After the opening of Mission: Impossible – Rogue Nation, the major question we all had was “how long do we have to wait for Rebecca Ferguson‘s next movie?” In fact, that next movie will probably be Florence Foster Jenkins, with Meryl Streep and Hugh Grant, directed by Stephen Frears.
But the film after that won’t be Gambit, as Ferguson has reportedly dropped that possible gig for something heavier. Ferguson is in talks to join the cast of The Girl on the Train, which Tate Taylor (The Help) will direct based on the novel by Paula Hawkins.
Given that the novel is frequently praised with comparisons to the work of Alfred Hitchcock, and that Ferguson was central to Rogue Nation‘s own Hitchcock homage sequence (above) this all seems like a pretty tidy deal. Read More »
Posted on Thursday, October 9th, 2014 by Angie Han
At some point, it’s probably going to become easier to name the classic movies that haven’t been turned into TV shows than the ones that have. The latest big-screen property to transition to the small-screen is In the Heat of the Night, the 1967 drama starring Sidney Poitier and Rod Steiger. Well… at least it’s not another ’80s comedy? (And it’s not the first time this film has spawned a TV series.)
Showtime has picked up a new In the Heat of the Night series from Tate Taylor, who previously tackled Southern race relations with The Help. Hit the jump for more details on the In the Heat of the Night TV series.
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Posted on Tuesday, July 22nd, 2014 by Angie Han
Origin stories are all the rage these days, to the extent where even common housewares are getting them now. Jennifer Lawrence is helping chronicle the birth of the Miracle Mop for David O. Russell, and now Sandra Bullock will depict the rise of Tupperware for Tate Taylor.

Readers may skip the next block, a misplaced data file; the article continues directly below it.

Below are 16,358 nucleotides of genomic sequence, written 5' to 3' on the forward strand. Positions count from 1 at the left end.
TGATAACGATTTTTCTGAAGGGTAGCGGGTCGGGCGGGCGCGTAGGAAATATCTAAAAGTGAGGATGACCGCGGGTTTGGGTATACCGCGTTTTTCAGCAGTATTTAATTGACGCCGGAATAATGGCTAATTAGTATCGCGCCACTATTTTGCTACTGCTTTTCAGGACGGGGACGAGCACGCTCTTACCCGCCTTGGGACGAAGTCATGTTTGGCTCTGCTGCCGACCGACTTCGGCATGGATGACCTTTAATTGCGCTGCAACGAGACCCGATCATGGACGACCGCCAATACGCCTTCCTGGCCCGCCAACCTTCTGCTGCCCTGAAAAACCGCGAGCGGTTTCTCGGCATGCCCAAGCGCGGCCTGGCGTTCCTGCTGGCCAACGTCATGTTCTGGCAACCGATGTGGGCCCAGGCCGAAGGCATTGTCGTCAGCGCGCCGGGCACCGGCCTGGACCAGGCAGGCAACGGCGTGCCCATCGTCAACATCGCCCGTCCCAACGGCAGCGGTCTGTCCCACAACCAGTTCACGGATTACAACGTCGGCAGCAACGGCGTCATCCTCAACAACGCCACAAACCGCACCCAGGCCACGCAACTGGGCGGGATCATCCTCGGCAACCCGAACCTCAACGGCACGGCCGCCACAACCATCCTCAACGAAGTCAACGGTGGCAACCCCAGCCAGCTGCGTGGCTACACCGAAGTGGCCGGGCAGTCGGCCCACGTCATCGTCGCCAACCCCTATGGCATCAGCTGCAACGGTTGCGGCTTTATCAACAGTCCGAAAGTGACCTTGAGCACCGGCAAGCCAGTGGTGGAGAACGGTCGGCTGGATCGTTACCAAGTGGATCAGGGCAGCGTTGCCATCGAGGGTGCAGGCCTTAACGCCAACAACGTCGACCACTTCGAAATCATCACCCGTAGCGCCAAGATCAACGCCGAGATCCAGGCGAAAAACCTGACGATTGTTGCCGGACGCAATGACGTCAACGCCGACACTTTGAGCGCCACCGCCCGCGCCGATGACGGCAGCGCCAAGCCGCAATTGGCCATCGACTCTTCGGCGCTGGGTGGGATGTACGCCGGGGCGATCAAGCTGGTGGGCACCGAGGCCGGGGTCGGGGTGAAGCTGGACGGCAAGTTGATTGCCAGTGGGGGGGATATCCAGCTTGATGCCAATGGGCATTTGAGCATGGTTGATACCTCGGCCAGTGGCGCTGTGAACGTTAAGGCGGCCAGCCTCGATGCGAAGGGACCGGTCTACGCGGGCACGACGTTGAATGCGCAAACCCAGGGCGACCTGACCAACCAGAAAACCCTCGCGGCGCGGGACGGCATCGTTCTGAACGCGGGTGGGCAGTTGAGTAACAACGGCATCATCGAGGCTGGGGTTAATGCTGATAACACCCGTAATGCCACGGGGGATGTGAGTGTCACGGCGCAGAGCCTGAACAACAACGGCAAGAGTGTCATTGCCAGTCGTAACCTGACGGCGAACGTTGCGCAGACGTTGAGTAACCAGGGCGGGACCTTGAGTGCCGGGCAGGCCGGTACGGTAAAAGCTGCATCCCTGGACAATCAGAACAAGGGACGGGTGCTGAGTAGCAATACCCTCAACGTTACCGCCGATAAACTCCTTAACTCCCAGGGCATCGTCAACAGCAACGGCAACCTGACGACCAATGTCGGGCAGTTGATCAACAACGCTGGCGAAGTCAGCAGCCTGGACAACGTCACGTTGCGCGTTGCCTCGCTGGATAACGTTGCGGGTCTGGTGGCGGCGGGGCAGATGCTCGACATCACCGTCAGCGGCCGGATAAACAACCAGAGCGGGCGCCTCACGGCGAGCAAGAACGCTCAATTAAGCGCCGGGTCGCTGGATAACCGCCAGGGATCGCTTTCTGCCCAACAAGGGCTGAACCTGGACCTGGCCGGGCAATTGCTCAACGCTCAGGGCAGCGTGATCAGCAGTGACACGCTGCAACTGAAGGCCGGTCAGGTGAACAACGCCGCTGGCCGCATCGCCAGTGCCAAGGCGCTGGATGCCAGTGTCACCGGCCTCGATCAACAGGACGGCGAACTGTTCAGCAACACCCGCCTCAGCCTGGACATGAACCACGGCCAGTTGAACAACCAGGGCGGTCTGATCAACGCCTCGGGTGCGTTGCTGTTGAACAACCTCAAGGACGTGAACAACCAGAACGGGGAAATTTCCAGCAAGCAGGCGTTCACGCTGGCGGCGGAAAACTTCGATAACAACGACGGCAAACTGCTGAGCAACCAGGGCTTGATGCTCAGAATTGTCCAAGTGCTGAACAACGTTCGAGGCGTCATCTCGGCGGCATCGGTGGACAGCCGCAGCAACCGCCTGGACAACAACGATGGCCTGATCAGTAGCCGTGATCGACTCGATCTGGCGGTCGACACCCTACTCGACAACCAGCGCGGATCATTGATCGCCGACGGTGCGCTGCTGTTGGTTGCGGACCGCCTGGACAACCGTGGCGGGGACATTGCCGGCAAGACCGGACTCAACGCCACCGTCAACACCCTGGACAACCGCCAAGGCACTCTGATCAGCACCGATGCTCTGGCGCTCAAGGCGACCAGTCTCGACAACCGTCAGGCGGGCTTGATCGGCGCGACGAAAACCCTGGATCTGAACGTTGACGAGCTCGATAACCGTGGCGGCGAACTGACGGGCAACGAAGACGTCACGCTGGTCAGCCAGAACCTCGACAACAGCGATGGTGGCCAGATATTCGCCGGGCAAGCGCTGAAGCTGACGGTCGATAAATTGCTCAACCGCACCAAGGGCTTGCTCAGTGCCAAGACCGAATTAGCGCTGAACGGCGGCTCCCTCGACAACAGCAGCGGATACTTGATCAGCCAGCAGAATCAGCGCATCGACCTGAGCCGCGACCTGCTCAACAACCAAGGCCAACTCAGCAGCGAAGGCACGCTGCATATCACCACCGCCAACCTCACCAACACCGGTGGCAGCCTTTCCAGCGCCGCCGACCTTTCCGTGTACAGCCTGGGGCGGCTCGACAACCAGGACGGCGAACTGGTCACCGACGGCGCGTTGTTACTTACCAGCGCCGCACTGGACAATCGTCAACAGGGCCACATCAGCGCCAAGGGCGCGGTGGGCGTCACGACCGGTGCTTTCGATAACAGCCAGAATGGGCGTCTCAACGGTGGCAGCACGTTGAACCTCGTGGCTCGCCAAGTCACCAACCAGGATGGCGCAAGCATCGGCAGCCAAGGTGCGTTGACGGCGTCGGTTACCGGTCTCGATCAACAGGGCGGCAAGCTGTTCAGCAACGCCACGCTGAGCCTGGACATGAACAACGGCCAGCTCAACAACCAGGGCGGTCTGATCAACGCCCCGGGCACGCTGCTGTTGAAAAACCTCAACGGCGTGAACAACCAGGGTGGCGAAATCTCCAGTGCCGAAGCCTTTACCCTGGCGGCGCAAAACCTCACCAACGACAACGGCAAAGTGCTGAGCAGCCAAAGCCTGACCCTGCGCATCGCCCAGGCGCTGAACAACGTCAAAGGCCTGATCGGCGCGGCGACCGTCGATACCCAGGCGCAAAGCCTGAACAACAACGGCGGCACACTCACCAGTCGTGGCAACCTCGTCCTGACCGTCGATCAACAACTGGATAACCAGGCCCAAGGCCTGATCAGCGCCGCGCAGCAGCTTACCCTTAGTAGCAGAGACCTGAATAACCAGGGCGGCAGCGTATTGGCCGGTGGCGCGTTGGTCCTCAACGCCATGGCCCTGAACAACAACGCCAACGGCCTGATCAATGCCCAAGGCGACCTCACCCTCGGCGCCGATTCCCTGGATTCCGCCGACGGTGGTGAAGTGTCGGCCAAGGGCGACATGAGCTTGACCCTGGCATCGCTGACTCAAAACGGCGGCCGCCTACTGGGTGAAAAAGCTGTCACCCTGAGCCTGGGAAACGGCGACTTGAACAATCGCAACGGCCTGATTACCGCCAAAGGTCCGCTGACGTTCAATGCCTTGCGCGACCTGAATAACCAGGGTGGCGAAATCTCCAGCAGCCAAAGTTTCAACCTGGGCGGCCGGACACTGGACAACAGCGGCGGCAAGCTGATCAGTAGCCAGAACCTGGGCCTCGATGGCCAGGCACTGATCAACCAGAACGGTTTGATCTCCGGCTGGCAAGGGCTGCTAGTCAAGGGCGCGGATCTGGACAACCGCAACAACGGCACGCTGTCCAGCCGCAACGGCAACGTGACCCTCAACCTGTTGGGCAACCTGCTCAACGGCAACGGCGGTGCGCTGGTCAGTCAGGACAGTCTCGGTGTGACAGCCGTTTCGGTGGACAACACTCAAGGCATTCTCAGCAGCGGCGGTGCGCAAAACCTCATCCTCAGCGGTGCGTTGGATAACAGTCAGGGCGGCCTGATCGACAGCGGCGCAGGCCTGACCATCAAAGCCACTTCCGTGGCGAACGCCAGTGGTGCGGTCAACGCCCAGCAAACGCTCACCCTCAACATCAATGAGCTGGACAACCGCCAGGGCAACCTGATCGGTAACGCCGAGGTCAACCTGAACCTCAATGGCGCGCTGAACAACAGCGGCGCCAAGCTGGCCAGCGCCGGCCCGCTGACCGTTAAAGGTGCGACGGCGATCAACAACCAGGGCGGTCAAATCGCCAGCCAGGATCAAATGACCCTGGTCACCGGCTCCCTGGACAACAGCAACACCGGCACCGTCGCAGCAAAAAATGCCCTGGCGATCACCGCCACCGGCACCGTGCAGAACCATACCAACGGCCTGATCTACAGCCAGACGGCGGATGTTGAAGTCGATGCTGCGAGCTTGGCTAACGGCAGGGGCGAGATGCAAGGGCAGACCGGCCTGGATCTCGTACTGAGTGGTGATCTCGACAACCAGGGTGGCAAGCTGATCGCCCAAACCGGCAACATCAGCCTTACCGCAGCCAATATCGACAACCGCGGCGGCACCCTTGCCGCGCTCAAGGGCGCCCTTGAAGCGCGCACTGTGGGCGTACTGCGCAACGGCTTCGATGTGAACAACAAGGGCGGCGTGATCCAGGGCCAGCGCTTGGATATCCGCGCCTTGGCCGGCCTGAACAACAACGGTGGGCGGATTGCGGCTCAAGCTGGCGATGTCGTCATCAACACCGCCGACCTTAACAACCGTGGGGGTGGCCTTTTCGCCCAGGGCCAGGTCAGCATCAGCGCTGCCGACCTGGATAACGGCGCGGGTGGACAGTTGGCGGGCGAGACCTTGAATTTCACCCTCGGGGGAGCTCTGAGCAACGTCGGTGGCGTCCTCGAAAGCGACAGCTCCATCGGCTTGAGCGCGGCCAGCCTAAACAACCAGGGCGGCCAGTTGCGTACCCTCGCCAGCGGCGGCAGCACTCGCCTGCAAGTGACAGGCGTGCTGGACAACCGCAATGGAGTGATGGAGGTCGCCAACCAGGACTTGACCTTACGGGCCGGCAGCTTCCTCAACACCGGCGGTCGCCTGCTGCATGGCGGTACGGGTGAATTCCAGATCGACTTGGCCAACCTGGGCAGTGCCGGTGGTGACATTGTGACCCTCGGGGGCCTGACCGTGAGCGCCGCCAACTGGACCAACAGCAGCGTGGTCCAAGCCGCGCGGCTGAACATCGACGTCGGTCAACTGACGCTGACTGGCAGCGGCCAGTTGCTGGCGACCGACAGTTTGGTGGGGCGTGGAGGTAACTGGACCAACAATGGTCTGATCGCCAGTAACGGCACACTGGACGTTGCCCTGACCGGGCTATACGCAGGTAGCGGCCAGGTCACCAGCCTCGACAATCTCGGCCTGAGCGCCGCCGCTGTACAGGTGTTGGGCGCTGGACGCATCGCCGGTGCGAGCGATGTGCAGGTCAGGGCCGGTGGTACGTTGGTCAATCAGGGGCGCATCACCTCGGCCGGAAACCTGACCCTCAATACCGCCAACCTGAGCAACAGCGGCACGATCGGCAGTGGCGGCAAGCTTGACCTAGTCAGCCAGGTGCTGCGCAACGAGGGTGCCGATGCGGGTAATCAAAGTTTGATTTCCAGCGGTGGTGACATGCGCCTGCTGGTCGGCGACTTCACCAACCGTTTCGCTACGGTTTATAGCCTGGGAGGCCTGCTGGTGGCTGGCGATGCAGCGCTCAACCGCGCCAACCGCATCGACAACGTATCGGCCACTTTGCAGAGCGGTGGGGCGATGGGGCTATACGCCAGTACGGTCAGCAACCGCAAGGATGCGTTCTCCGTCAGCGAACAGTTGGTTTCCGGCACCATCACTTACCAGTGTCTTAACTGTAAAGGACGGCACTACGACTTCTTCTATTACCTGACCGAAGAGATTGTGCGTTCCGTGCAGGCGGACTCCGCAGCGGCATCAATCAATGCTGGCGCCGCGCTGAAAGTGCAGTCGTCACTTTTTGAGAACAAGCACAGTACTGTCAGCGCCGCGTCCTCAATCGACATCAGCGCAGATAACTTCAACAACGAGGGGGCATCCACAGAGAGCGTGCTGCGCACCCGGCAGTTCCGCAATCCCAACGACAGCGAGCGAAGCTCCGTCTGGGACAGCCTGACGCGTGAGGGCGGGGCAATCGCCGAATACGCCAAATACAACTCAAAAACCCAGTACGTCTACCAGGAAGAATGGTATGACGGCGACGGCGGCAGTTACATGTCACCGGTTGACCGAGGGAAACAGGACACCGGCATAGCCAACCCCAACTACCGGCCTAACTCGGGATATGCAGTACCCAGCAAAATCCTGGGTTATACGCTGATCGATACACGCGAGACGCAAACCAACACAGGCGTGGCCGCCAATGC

Bullock is attached to lead Taylor’s untitled drama as Brownie Wise, the marketing exec who popularized the plastic containers by coming up with the idea for Tupperware parties. Hit the jump for more details on her newest project.
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Cool Posts From Around the Web:
James Brown tells you who he is in this new trailer for the biopic Get on Up. Either a short theatrical trailer or a long TV spot, this look at the film opens with Brown (Chadwick Boseman, 42) talking about his parents, and we flash through some moments of success before coming back around to a heated conversation between mama and her son. Much of this footage is the same as what we saw in the first trailer, but there’s definitely some new stuff, and a different emphasis, and additional voiceover. Check out the Get on Up trailer 2 below. Read More »
Posted on Thursday, March 13th, 2014 by Angie Han
Hot on the heels of this morning’s first-look image, Universal has released the first Get On Up trailer. The Tate Taylor-directed biopic stars Chadwick Boseman — last seen playing another American icon, Jackie Robinson, in 42 — as James Brown, tracing his journey from poor street kid to the Godfather of Soul.
Viola Davis, Octavia Spencer, Nelsan Ellis, Lennie James, Tika Sumpter, Jill Scott, and Dan Aykroyd also star. Watch the video, and check out a big bunch of high-res images, after the jump.